Think about it—when you’re gambling with friends, you tend to focus on the conversation. You tend not to drink as much as you would when you’re by yourself. You tend to only stay at one game or one table for a short amount of time and then move on to the next game and the next. You tend to talk to other people as a group, and when one person is ready to go, every tends to stick together and leave as a group—even if it’s just to go get some food.
What this does is naturally control your gambling. You don’t have to worry about going overboard because it’s not just you you have to think about—it’s everyone who’s out with you that night. So unless you’re really selfish—and I’m guessing you aren’t—then you’re going to respect what the group wants to do and leave before you might on your own.
This also naturally limits how often you gamble. If you’re only gambling when everyone has time and money to do so, you’re probably not going to go very often.
On top of that, you almost certainly aren’t going to end up sitting at a slot machine for hours at a time if you have friends with you to think about.
4- Ask Yourself if You’re Really Having a Good Time
This might seem like a silly tip, but if you’re finding that you have trouble controlling your gambling, you need to ask yourself a simple question—am I actually enjoying this activity?
For some people, the answer, when they really think about it, is a simple “no.”
The problem is that, by the time gambling starts to get out of hand, many people haven’t bothered to even ask that question. Instead, they’ve found themselves going mostly for the chance to win money, not because of a love for the game or because gambling is a great hobby.
So sit back and ask yourself this fundamental question: am I really gambling because I enjoy it and I’m having a good time when I go, or is it something I’m doing just for the money?
If you’re doing it just for the money, then you probably need to find another hobby. For the vast majority of gamblers, gambling just isn’t going to fill the bank up. It is exceedingly difficult to make money gambling—if it was easy, all the casinos would go out of business.
5- Stop Playing When You’re Up and Cut Your Losses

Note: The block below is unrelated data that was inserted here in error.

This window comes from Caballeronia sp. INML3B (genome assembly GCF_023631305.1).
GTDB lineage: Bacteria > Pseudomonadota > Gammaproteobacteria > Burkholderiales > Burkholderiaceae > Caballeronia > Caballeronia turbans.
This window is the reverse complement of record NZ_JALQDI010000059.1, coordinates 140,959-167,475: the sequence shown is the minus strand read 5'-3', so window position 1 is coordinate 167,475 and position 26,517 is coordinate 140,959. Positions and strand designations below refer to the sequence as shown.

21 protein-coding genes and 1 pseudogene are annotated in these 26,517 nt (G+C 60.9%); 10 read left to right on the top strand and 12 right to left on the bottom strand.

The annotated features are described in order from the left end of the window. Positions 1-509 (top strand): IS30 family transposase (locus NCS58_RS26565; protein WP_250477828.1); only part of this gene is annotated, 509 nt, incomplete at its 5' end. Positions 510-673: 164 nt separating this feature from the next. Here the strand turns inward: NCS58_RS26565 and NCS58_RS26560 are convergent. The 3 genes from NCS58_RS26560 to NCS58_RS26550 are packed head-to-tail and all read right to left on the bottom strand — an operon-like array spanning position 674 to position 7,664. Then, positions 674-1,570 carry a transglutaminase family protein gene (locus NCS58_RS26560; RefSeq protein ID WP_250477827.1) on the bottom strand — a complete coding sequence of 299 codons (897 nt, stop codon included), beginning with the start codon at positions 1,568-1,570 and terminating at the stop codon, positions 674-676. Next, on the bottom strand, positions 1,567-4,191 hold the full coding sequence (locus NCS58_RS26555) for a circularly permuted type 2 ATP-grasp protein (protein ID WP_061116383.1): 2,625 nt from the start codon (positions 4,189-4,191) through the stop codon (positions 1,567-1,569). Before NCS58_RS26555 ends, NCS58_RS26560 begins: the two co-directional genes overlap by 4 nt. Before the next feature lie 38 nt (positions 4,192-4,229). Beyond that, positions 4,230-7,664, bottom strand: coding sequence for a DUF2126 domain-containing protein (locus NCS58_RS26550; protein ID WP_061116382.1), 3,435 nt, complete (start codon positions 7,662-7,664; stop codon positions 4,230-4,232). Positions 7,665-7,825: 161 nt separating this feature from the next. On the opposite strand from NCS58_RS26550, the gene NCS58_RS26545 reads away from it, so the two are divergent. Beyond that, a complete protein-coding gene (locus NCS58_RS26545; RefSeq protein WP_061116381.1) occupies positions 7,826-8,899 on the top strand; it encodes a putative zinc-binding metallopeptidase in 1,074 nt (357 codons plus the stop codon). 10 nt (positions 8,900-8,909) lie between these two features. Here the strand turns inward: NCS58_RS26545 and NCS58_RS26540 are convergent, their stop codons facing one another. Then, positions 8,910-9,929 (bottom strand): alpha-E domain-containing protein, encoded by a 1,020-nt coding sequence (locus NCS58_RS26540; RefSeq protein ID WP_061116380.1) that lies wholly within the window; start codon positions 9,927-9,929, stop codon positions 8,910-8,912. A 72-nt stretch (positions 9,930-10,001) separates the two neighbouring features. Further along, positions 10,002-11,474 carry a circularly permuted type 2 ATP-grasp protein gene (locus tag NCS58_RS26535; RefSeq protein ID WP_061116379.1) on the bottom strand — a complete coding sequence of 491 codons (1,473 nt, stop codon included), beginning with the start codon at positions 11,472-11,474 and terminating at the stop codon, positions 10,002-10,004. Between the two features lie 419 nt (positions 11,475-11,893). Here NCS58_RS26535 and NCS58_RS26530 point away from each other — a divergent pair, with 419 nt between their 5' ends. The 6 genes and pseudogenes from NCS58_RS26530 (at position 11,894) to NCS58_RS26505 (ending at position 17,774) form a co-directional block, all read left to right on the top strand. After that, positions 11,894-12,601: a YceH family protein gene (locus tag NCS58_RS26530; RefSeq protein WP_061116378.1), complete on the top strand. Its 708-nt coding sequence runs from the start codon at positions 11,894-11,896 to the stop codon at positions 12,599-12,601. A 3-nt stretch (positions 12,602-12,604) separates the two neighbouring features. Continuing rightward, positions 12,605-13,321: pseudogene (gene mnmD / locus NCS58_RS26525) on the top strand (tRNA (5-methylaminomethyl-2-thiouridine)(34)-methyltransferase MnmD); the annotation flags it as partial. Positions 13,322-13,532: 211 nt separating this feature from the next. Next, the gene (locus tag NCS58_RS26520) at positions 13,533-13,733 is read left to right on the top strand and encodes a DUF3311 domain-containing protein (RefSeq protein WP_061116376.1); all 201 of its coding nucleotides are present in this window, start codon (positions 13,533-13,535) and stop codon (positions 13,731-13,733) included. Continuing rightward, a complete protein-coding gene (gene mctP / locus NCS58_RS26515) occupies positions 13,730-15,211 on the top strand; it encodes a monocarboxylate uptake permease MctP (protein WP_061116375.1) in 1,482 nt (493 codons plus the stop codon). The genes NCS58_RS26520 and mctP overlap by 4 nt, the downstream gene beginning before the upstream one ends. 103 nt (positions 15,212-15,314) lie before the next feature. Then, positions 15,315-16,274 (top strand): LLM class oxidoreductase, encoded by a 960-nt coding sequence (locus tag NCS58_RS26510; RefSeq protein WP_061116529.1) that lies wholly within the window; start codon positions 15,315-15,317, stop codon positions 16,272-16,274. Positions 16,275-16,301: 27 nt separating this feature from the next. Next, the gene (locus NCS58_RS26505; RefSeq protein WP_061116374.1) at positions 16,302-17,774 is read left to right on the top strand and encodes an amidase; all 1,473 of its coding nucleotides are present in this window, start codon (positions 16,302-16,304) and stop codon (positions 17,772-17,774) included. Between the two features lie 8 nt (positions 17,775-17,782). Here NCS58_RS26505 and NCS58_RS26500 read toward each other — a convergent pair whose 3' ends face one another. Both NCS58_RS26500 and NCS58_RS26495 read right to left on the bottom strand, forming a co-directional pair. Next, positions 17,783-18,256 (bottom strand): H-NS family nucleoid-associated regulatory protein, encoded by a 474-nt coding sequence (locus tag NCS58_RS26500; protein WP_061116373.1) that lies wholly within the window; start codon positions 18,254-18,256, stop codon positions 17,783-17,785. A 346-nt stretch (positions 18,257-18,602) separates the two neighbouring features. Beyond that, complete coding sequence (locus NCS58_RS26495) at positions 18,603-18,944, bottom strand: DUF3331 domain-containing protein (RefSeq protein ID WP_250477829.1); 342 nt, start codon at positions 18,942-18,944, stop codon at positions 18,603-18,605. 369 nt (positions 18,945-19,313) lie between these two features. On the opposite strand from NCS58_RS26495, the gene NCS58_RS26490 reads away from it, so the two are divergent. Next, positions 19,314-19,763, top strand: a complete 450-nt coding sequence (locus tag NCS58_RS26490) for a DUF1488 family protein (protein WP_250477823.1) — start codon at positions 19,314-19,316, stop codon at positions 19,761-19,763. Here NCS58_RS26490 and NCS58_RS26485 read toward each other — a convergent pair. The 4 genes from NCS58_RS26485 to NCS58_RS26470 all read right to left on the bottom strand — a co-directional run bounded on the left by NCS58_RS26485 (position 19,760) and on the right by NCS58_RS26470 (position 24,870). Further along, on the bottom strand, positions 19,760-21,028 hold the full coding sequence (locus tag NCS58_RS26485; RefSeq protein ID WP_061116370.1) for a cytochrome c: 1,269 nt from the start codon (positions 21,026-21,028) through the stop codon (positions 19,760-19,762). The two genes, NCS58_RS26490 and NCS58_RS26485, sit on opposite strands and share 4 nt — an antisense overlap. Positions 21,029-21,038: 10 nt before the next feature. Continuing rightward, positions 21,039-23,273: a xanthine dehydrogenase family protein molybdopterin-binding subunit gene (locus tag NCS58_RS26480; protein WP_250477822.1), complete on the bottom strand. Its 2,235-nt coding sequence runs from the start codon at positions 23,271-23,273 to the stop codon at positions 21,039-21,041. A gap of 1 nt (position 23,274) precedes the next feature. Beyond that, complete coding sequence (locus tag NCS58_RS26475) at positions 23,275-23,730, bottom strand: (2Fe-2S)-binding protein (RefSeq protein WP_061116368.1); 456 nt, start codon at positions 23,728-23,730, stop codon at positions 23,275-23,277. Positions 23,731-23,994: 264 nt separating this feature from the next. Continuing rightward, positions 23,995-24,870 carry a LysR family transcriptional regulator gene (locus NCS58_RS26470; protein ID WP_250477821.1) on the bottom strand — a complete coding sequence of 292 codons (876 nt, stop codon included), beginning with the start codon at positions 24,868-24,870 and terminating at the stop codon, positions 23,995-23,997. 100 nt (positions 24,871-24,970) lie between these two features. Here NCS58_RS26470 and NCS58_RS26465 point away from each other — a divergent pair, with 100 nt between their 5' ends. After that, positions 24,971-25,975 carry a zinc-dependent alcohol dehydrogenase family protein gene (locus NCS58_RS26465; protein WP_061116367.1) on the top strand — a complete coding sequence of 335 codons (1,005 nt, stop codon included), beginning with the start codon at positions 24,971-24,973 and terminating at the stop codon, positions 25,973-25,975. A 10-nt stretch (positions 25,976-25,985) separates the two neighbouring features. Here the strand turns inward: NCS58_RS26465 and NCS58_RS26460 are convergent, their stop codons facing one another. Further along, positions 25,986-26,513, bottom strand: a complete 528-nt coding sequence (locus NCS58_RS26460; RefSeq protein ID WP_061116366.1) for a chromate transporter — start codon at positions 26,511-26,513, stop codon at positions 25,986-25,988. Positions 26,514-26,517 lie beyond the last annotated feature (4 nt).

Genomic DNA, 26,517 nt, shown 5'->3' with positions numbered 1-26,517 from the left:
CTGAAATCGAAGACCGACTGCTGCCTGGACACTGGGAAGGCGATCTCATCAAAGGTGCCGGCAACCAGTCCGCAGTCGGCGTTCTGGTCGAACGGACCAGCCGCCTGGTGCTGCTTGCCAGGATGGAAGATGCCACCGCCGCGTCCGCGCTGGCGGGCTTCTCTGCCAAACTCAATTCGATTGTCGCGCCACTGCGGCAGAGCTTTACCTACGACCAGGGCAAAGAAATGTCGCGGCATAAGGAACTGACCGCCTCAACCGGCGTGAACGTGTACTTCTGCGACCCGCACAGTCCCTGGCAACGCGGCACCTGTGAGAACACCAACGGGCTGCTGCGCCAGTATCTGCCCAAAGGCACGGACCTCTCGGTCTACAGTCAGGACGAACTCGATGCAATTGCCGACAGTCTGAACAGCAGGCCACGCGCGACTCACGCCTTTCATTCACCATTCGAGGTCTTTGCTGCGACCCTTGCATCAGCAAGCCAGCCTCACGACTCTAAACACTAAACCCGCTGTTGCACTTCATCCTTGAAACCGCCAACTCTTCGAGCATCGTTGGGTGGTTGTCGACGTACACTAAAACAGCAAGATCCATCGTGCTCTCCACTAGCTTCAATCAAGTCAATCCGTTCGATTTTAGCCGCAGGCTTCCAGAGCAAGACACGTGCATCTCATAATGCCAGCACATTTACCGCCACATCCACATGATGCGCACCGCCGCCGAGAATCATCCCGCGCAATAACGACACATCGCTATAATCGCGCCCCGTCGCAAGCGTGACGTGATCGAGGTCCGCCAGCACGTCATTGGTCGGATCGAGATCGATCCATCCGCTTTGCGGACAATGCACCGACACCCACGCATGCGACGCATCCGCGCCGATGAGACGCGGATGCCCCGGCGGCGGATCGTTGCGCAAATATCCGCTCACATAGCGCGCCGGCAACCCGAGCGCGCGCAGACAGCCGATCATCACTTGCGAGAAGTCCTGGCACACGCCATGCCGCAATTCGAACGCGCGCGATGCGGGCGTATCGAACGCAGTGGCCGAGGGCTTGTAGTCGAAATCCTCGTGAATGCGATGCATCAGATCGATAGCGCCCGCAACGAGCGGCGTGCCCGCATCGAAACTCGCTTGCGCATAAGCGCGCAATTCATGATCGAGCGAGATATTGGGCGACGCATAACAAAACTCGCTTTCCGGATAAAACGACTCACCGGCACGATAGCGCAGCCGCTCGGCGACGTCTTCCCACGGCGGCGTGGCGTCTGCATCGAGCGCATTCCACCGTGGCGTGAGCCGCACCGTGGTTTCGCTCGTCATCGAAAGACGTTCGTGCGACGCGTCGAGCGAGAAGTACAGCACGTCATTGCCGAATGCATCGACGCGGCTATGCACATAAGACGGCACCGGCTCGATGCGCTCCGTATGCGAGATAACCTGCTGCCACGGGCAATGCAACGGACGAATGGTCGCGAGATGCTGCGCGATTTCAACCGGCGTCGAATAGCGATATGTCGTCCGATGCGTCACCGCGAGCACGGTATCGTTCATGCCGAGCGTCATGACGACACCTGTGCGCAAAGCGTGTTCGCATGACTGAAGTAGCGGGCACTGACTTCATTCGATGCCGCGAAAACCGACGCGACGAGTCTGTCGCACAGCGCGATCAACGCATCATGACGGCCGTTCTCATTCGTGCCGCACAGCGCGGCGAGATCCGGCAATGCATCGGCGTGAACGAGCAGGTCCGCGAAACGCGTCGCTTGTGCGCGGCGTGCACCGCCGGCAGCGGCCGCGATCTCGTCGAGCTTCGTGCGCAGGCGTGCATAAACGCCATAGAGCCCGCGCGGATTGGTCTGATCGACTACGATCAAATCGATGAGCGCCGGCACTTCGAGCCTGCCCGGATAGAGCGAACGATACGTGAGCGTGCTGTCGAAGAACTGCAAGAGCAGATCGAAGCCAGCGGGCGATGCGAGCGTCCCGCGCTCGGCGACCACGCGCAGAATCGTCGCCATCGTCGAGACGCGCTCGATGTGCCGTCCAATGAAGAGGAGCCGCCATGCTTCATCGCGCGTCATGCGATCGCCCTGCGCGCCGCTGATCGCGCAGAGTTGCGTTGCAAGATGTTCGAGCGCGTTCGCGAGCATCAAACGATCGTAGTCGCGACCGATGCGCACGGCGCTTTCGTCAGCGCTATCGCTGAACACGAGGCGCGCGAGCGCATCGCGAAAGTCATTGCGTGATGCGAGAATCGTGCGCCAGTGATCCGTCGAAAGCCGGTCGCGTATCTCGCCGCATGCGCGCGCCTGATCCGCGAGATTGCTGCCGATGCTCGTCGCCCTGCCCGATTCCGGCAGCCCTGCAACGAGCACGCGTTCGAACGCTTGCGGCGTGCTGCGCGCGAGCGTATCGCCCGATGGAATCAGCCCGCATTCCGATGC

One of the biggest ways people end up in trouble when gambling is that they keep playing when they shouldn’t. That may sound simplistic, but it’s true—continuing to gamble beyond the point when you’ve made money or lost too much money is one of the biggest ways you can screw up your experience.
There’s a lot of wisdom to the old adage, “quit while you’re ahead.” If you walk away from your game of choice after you’ve made some cash, you’re going to feel a lot better about your experience than if you stick around and lose it all.
Remember, the house always wins in the long run, but there can still be ups and downs that will be in your favor. When you get up, walk away—take that money and run!
And if you find that you can’t do that, then you might start thinking about the possibility that you have a real problem on your hands.
The exact same strategy should be in play for losses. If you lose money at the tables and Lady Luck isn’t with you that night, you need to be able to walk away before you make a bad situation worse.
What you really don’t want to do is get caught up in the sunk cost fallacy. This is a fallacy in your thinking that convinces you that because you’ve already put money into the game and lost it that you now need to try even harder to win (because you’ve already sunk so much money into the game).
The reality is that you can walk away from the table no matter how much or how little you’ve made or lost. If you lose $200, it’s not like you’re now more likely to win because you’ve been on a “losing streak.” The odds of each play are unaffected by previous plays! There’s no such thing as a winning or losing streak—it’s all random.
If you can’t walk away when you’re down, you might need to consider getting help.
If You Have a Serious Gambling Problem, Get Help Now
If you can’t control your gambling no matter what you do, you may need professional help. Call the National Problem Gambling Helpline at 1-800-522-4700 and speak with an expert who can talk to you about how to stop gambling for good.